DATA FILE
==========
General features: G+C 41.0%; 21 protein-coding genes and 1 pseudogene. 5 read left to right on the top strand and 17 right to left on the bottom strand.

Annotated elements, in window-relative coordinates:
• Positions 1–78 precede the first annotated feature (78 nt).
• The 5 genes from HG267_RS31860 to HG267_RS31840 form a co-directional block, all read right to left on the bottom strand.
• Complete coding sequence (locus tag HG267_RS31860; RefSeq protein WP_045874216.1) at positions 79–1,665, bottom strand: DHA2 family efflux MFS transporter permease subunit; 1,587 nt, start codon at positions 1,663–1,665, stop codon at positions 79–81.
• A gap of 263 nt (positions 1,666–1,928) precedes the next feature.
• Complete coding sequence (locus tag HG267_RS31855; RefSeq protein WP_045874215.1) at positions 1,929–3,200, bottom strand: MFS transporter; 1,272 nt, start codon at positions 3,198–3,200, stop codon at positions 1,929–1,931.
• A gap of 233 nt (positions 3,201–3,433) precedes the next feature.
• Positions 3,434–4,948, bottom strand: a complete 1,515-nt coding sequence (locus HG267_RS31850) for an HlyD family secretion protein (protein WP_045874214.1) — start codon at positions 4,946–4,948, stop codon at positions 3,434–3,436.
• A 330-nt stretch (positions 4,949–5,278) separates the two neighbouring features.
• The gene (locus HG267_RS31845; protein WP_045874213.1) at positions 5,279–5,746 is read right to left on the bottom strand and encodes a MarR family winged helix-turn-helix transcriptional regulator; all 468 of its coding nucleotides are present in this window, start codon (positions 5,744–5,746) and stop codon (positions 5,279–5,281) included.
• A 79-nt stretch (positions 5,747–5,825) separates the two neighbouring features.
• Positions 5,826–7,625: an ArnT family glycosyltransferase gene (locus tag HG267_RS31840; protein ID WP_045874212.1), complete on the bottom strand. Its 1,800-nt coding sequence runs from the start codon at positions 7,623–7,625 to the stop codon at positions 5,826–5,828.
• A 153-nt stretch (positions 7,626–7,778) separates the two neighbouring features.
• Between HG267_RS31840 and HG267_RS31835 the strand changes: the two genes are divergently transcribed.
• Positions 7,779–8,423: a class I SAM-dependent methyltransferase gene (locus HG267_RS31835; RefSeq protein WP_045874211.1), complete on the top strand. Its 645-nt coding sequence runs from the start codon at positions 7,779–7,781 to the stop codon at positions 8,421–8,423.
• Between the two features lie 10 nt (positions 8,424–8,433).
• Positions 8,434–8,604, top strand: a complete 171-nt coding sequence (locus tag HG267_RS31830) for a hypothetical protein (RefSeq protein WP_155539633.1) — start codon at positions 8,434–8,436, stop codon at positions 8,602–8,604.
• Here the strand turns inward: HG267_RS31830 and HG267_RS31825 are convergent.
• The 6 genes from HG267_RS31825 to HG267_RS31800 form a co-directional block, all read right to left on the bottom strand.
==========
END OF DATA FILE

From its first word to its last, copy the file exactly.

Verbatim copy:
General features: G+C 41.0%; 21 protein-coding genes and 1 pseudogene. 5 read left to right on the top strand and 17 right to left on the bottom strand.

Annotated elements, in window-relative coordinates:
• Positions 1–78 precede the first annotated feature (78 nt).
• The 5 genes from HG267_RS31860 to HG267_RS31840 form a co-directional block, all read right to left on the bottom strand.
• Complete coding sequence (locus tag HG267_RS31860; RefSeq protein WP_045874216.1) at positions 79–1,665, bottom strand: DHA2 family efflux MFS transporter permease subunit; 1,587 nt, start codon at positions 1,663–1,665, stop codon at positions 79–81.
• A gap of 263 nt (positions 1,666–1,928) precedes the next feature.
• Complete coding sequence (locus tag HG267_RS31855; RefSeq protein WP_045874215.1) at positions 1,929–3,200, bottom strand: MFS transporter; 1,272 nt, start codon at positions 3,198–3,200, stop codon at positions 1,929–1,931.
• A gap of 233 nt (positions 3,201–3,433) precedes the next feature.
• Positions 3,434–4,948, bottom strand: a complete 1,515-nt coding sequence (locus HG267_RS31850) for an HlyD family secretion protein (protein WP_045874214.1) — start codon at positions 4,946–4,948, stop codon at positions 3,434–3,436.
• A 330-nt stretch (positions 4,949–5,278) separates the two neighbouring features.
• The gene (locus HG267_RS31845; protein WP_045874213.1) at positions 5,279–5,746 is read right to left on the bottom strand and encodes a MarR family winged helix-turn-helix transcriptional regulator; all 468 of its coding nucleotides are present in this window, start codon (positions 5,744–5,746) and stop codon (positions 5,279–5,281) included.
• A 79-nt stretch (positions 5,747–5,825) separates the two neighbouring features.
• Positions 5,826–7,625: an ArnT family glycosyltransferase gene (locus tag HG267_RS31840; protein ID WP_045874212.1), complete on the bottom strand. Its 1,800-nt coding sequence runs from the start codon at positions 7,623–7,625 to the stop codon at positions 5,826–5,828.
• A 153-nt stretch (positions 7,626–7,778) separates the two neighbouring features.
• Between HG267_RS31840 and HG267_RS31835 the strand changes: the two genes are divergently transcribed.
• Positions 7,779–8,423: a class I SAM-dependent methyltransferase gene (locus HG267_RS31835; RefSeq protein WP_045874211.1), complete on the top strand. Its 645-nt coding sequence runs from the start codon at positions 7,779–7,781 to the stop codon at positions 8,421–8,423.
• Between the two features lie 10 nt (positions 8,424–8,433).
• Positions 8,434–8,604, top strand: a complete 171-nt coding sequence (locus tag HG267_RS31830) for a hypothetical protein (RefSeq protein WP_155539633.1) — start codon at positions 8,434–8,436, stop codon at positions 8,602–8,604.
• Here the strand turns inward: HG267_RS31830 and HG267_RS31825 are convergent.
• The 6 genes from HG267_RS31825 to HG267_RS31800 form a co-directional block, all read right to left on the bottom strand.